The Presence of Insecurity in our Lives II

A Thirty Day Devotional adapted from the NEW book: Identity: The Distinctiveness of You – Day 2

I have eyes to see God’s eternal purpose. II Corinthians 4:18

The Spirit Himself intercedes for me. Romans 8:26

Several years ago my mother visited our home, bringing with her a handful of report cards.  She had kept every report card from kindergarten on—every one. Wondering what I would do with them, I set them aside.  

A few weeks later I began to peruse through them.  My grades were quite good, especially in grade school and middle school (high school might have been a different story with certain subjects…just saying.).  However, it was a comment that my kindergarten teacher placed on my report card that caught my eye.  It read, “Steve has difficulty using a scissors.”  I failed scissors cutting!  Really?  Yes, really.  (But honestly, could those dull, blunt-nosed scissors cut anything?)

Truthfully, I was nervous and apparently when placing a scissors into my four-year-old hand, I could not cut paper.  It was an outer expression of an inner insecurity.

Insecure persons struggle with relationships.  We walk out life with certain fears and ongoing feelings of failure.  We struggle with our esteem and can retreat within ourselves.  We become nervous around persons who we see as secure or we feel an inner judgement coming from them.  Some of us would claim shyness, but the truth be told, we lack social confidence stemming from our own misbeliefs.  

Going deeper, we can become emotionally dependent on others to be our security or find persons or substances that help to create or foster a false sense of security.   It seems as though there is no end to our negative self-talk and repetition of neediness when it comes to insecurity.  How can something that each and every human being needs so deeply be so difficult to acquire?  What makes security so elusive?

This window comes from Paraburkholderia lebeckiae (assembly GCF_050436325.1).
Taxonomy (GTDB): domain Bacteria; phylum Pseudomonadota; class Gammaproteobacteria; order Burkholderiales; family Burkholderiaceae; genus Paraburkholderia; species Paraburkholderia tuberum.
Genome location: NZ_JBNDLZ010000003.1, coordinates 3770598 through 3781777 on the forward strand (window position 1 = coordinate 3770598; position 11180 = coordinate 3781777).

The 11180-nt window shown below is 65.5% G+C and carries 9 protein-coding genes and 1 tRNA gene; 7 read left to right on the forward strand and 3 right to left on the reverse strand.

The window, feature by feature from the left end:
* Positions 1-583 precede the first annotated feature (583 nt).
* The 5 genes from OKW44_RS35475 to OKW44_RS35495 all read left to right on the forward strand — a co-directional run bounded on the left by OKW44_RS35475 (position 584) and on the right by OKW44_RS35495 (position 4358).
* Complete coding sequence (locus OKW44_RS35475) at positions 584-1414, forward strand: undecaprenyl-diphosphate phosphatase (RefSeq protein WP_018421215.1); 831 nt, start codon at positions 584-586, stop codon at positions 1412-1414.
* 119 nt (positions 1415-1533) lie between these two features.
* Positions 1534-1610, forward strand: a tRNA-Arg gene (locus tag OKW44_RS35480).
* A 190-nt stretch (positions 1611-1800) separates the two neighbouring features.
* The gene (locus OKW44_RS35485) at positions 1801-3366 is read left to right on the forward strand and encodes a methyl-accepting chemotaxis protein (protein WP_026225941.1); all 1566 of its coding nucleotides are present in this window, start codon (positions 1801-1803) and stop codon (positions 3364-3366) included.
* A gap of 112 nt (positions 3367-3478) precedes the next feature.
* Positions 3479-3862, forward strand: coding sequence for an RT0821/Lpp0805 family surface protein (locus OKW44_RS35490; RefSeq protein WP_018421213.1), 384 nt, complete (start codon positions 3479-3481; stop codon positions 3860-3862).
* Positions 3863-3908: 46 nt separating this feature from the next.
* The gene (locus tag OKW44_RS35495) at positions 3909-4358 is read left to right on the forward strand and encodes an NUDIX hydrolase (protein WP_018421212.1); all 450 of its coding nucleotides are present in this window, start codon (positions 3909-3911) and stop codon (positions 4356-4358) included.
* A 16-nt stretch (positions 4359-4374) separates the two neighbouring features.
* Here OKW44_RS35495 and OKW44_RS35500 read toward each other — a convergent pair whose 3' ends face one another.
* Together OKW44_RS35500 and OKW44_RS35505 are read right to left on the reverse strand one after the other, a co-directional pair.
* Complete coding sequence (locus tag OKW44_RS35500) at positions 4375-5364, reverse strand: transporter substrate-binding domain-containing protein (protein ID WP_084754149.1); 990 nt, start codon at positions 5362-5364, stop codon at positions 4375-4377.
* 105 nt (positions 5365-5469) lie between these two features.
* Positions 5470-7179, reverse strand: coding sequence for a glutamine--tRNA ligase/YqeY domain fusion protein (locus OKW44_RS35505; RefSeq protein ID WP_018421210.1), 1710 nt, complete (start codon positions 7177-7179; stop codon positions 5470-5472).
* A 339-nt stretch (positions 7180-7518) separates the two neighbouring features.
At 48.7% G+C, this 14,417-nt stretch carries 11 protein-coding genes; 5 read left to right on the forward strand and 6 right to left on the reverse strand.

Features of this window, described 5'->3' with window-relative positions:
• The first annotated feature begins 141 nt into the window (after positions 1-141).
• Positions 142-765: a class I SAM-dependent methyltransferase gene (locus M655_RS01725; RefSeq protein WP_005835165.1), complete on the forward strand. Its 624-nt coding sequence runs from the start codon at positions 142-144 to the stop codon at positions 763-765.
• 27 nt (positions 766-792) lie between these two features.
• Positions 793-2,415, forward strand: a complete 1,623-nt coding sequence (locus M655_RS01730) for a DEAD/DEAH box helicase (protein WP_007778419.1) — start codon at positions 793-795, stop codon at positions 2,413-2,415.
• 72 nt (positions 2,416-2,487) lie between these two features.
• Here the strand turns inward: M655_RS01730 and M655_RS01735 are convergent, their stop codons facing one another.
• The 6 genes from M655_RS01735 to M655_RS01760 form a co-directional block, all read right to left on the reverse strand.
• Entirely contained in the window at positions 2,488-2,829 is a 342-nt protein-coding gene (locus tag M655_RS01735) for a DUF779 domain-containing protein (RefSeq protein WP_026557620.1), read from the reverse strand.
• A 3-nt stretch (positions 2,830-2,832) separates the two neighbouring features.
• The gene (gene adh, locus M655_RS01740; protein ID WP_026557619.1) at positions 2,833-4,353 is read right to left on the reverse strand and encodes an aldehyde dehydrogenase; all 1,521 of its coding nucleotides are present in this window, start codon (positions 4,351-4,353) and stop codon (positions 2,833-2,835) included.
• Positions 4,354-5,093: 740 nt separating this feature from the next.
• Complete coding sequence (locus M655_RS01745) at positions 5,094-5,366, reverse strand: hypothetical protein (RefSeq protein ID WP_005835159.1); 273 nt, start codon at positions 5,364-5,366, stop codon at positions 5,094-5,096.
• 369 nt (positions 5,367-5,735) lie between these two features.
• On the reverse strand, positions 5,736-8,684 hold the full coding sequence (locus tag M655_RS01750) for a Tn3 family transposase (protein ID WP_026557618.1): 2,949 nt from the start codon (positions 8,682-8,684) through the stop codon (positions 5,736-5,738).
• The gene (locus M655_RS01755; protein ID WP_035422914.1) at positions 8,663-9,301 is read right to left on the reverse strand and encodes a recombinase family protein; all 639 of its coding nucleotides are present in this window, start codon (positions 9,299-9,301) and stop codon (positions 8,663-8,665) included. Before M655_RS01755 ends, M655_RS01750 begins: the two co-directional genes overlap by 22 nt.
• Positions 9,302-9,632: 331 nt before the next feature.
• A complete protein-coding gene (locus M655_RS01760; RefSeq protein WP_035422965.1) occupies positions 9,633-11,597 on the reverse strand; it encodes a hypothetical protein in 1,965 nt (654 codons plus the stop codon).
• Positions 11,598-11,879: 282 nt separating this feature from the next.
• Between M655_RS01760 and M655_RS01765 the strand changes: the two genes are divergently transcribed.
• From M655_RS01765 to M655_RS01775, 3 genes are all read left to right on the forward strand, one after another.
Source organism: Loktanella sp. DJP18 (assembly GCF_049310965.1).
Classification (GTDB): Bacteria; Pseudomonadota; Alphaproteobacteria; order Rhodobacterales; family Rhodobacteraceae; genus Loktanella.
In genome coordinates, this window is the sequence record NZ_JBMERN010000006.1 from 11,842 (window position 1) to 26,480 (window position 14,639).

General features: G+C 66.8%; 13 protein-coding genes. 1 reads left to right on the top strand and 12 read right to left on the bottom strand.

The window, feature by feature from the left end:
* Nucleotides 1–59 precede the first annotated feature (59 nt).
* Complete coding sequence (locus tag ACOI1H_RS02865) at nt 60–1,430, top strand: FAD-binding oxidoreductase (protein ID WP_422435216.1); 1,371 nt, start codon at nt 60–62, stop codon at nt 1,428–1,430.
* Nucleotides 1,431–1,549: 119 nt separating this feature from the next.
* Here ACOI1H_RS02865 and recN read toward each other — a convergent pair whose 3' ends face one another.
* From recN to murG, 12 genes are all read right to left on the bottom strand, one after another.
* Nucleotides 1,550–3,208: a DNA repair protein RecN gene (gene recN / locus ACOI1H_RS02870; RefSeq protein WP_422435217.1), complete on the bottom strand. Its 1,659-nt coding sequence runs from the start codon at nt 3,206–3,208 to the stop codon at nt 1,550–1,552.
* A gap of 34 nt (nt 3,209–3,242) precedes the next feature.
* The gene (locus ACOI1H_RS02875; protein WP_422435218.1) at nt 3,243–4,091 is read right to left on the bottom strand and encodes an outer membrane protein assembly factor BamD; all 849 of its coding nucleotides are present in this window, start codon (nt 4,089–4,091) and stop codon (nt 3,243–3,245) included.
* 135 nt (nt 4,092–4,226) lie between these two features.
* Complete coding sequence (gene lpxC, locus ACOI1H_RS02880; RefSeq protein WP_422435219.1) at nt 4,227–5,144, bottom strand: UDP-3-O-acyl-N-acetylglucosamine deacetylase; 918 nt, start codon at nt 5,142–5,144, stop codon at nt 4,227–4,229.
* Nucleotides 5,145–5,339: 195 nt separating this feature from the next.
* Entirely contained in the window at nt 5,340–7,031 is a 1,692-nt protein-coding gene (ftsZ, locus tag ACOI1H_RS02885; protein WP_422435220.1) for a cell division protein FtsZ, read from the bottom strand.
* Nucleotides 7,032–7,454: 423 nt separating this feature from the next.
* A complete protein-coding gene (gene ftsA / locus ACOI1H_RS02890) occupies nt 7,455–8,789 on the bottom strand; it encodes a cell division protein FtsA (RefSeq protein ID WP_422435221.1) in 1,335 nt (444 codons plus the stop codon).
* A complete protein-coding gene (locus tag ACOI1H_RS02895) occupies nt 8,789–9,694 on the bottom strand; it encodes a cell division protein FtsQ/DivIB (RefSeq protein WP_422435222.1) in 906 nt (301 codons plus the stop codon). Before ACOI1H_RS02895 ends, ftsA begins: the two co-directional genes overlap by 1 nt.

Working with a drug addict for many years has given me a new appreciation of what these persons suffer, not to mention what their love ones suffer along with them.  Drugs can take on a life of their own.  One can be a drug addict and work, earn a living, be many things, but that will not be their focus or define their purpose in life.  They can have a family, go to church, pay their bills, but those things will not capture their ultimate attention.  What will?  Drugs, and the need for more drugs.

Drug addicts can eventually take on the identity of a drug addict because their lifestyle requires it, or should I say, forces it.  At the end of the day, all else takes a back seat to the most important thing in their life—drugs.  Please hear me, I am not saying for a minute that this life is chosen or preferred by them or that they are just trying to be totally selfish, but the addiction now leads them.  It takes any worth or esteem they might have, any identity or security, and forfeits it all for the next high.

In your insecurities have you gripped onto idols or stuff of earth that continue to promote insecurity?  It’s a vicious cycle that ends in even more insecurity. According to our knowing who you are in Christ verses for today, God has already established eternal purposes for you and has given you the eyes to see those purposes, as the Holy Spirit intercedes for you.

Question for reflection:

Can you identify idols or “stuff of earth” that continue to promote insecurity in your life?

To order the book at a significant discount for yourself, your family or for a group study click here.

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Challenge, Encouragement, Issues of the Day, Leadership, Parents, Training

Starting Tomorrow for Thirty Days!

Watch your in-box for some very special blog posts.

Starting tomorrow for 30 days you will be receiving a daily blog post and exerpt from my new book, Identity: The Distinctiveness of You.

I hope you enjoy this challenge and will take the time to read it each day. I pray you receive much from every post.

Pass it on to others and feel free to add your own comments. See you soon!

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Challenge, Children, Encouragement, Issues of the Day, Men, Parents